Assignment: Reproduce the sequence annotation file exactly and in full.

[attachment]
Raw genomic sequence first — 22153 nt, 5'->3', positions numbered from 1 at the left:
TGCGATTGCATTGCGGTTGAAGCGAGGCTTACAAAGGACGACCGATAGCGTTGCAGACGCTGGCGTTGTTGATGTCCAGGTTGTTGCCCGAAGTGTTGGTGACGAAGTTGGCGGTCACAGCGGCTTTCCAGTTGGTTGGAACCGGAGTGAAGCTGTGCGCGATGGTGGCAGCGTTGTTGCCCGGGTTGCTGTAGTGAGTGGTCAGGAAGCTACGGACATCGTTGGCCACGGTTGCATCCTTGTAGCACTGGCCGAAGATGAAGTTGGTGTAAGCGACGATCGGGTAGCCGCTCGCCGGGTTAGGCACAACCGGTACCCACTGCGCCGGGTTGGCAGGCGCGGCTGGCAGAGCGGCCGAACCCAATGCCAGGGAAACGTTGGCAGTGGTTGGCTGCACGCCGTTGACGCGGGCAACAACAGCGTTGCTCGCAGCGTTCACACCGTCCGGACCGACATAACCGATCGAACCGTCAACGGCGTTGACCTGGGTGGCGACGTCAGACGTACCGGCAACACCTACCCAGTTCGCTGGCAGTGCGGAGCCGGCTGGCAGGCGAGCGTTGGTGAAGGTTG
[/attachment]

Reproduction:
Raw genomic sequence first — 22153 nt, 5'->3', positions numbered from 1 at the left:
TGCGATTGCATTGCGGTTGAAGCGAGGCTTACAAAGGACGACCGATAGCGTTGCAGACGCTGGCGTTGTTGATGTCCAGGTTGTTGCCCGAAGTGTTGGTGACGAAGTTGGCGGTCACAGCGGCTTTCCAGTTGGTTGGAACCGGAGTGAAGCTGTGCGCGATGGTGGCAGCGTTGTTGCCCGGGTTGCTGTAGTGAGTGGTCAGGAAGCTACGGACATCGTTGGCCACGGTTGCATCCTTGTAGCACTGGCCGAAGATGAAGTTGGTGTAAGCGACGATCGGGTAGCCGCTCGCCGGGTTAGGCACAACCGGTACCCACTGCGCCGGGTTGGCAGGCGCGGCTGGCAGAGCGGCCGAACCCAATGCCAGGGAAACGTTGGCAGTGGTTGGCTGCACGCCGTTGACGCGGGCAACAACAGCGTTGCTCGCAGCGTTCACACCGTCCGGACCGACATAACCGATCGAACCGTCAACGGCGTTGACCTGGGTGGCGACGTCAGACGTACCGGCAACACCTACCCAGTTCGCTGGCAGTGCGGAGCCGGCTGGCAGGCGAGCGTTGGTGAAGGTTG